“Because we focused on the snake, we missed the scorpion,” laments an Egyptian proverb.
Don’t miss the scorpion.
Though it is summer and a busy time for all, take a minute to gaze skyward to see the night’s super stars. Among the most famous is a classic constellation that says summer.
Scorpius, also called Scorpio, is right up there on my list of “must-sees.” Though it is low in the southern sky, after 9 p.m. you can catch this fishhook-shaped constellation. It will remain through the month, gradually rising later during the night.
To locate it, look to the southern sky and find the bright red star Antares, which makes up part of the straight section of the hook. Antares is also considered the heart (or breast) of the scorpion, Northeast, at the top of the constellation, is the star Dschubba. At the bottom of the constellation, the stars Shaula and Lesath complete the bottom of the hook — or, to be entomologically correct, its stingers. Those bottom two stars dip slightly into the Milky Way.
Throughout history there have been different interpretations of this star cluster. The Javanese people of Indonesia called it a ‘brooded swan,’ or a ‘leaning coconut tree.’ Hawaiians had their own ideas, believing it to be the demi-god Maui’s fishhook, while Chinese mythology referred to it as the Azure Dragon, whose heart is marked by the aforementioned red star Antares.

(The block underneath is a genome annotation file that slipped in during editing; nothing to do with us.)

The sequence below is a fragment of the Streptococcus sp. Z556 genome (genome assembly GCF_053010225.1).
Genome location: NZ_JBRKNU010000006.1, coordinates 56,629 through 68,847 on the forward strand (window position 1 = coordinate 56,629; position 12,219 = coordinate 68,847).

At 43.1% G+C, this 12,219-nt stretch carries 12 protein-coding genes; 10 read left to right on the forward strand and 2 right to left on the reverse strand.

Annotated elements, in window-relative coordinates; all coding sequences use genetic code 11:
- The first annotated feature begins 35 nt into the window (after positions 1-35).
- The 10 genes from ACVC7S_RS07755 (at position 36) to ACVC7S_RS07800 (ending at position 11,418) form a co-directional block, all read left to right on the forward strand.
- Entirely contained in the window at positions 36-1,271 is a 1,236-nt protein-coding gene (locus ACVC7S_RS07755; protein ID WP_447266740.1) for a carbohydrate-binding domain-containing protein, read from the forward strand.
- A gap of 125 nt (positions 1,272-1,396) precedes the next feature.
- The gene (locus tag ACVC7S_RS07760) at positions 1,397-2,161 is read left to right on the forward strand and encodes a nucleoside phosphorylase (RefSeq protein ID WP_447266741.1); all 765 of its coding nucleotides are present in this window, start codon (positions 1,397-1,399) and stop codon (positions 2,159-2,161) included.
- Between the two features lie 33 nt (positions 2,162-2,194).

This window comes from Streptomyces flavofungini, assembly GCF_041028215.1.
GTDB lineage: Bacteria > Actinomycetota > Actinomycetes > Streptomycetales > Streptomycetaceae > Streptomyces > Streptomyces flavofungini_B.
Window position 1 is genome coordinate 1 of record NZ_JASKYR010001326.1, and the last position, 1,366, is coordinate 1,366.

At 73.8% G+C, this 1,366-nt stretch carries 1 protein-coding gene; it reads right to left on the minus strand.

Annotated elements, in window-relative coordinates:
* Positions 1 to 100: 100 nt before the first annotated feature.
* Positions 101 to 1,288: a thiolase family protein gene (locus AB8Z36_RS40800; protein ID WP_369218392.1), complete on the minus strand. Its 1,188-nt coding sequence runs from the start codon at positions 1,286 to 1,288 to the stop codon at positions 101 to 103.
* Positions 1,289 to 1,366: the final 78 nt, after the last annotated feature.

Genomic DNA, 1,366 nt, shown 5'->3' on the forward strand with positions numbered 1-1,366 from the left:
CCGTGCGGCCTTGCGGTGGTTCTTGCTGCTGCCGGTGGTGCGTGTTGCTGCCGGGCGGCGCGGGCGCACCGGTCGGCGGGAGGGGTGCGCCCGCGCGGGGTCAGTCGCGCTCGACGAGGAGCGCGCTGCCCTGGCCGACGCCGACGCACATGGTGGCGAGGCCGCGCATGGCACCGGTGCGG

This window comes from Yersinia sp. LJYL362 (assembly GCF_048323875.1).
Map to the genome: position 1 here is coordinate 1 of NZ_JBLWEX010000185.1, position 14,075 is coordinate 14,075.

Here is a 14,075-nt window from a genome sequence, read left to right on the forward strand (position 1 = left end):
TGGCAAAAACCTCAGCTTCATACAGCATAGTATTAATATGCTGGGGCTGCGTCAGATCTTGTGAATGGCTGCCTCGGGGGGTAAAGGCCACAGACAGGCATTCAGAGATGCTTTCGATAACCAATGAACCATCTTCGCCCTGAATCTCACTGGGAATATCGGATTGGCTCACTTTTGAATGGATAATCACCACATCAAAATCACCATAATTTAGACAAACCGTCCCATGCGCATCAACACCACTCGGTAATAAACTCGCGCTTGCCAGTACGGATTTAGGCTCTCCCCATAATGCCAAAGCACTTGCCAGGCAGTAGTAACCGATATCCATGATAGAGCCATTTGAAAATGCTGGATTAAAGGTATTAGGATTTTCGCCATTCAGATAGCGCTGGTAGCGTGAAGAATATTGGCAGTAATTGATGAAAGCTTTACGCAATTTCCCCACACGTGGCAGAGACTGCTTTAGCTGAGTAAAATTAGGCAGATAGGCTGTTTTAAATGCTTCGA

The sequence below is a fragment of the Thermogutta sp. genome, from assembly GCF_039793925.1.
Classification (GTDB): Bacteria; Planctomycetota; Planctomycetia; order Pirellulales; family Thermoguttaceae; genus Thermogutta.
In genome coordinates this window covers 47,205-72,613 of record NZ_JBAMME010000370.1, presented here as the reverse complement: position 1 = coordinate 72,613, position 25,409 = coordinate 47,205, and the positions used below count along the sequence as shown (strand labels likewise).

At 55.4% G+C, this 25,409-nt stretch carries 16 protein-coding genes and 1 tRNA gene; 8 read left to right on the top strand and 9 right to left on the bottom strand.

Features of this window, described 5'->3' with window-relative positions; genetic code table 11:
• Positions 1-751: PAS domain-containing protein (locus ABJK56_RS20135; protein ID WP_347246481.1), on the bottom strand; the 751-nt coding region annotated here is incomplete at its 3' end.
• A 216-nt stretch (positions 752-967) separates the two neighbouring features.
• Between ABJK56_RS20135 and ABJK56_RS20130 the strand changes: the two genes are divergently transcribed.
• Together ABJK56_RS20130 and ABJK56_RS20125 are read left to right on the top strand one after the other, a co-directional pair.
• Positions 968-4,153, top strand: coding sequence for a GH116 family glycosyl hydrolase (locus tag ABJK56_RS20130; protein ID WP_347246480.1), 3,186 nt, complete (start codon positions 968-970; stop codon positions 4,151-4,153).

The name and identity of Scorpio, however, persevered. Along with that strong name comes a powerful story of its creation.
Most references to the tale include the mighty hunter Orion and explain the animosity between him and Scorpius. The ever-boastful Orion bragged to Artemis (a hunter in her own right) and her mother Leto that he would kill every living animal on earth.
Artemis, clearly a wiser and more humane hunter, with her mother sought to protect the world’s creatures and so sent a scorpion to kill the mighty Orion. Another version claims that Artemis’s twin brother sent Scorpio because Orion claimed to be a better hunter than his sister. No matter which version is true, the outcome remained the same.
After an epic and almost evenly matched battle, Scorpio killed Orion by stinging him on the heel (marked by the star Rigel — but that is another story). The great Zeus watched the fight and decided that both of them should be in the sky together, but never at the same time.
Thus Orion and Scorpio are found at opposite ends of the sky. Orion rises in the east after Scorpio sets in the southwest. Orion hunts in the winter and Scorpio appears in the summer, so as to be unable to ever hurt Orion again. Scorpio did not elude punishment completely, though, since the teapot of Sagittarius drips hot water on him constantly. And below, from the Milky Way, comes the steam.
Zeus and the ancient astronomers did, in a way, forgive the scorpion: they made it one of the most prominent constellations, with red Antares at its heart, and also one of the most welcome sights in the seasons of the year.
Thus they fulfilled poet William Ward’s dictum: “Forgiveness is a funny thing. It warms the heart and cools the sting.”
Suzan Bellincampi is director of the Felix Neck Wildlife Sanctuary in Edgartown.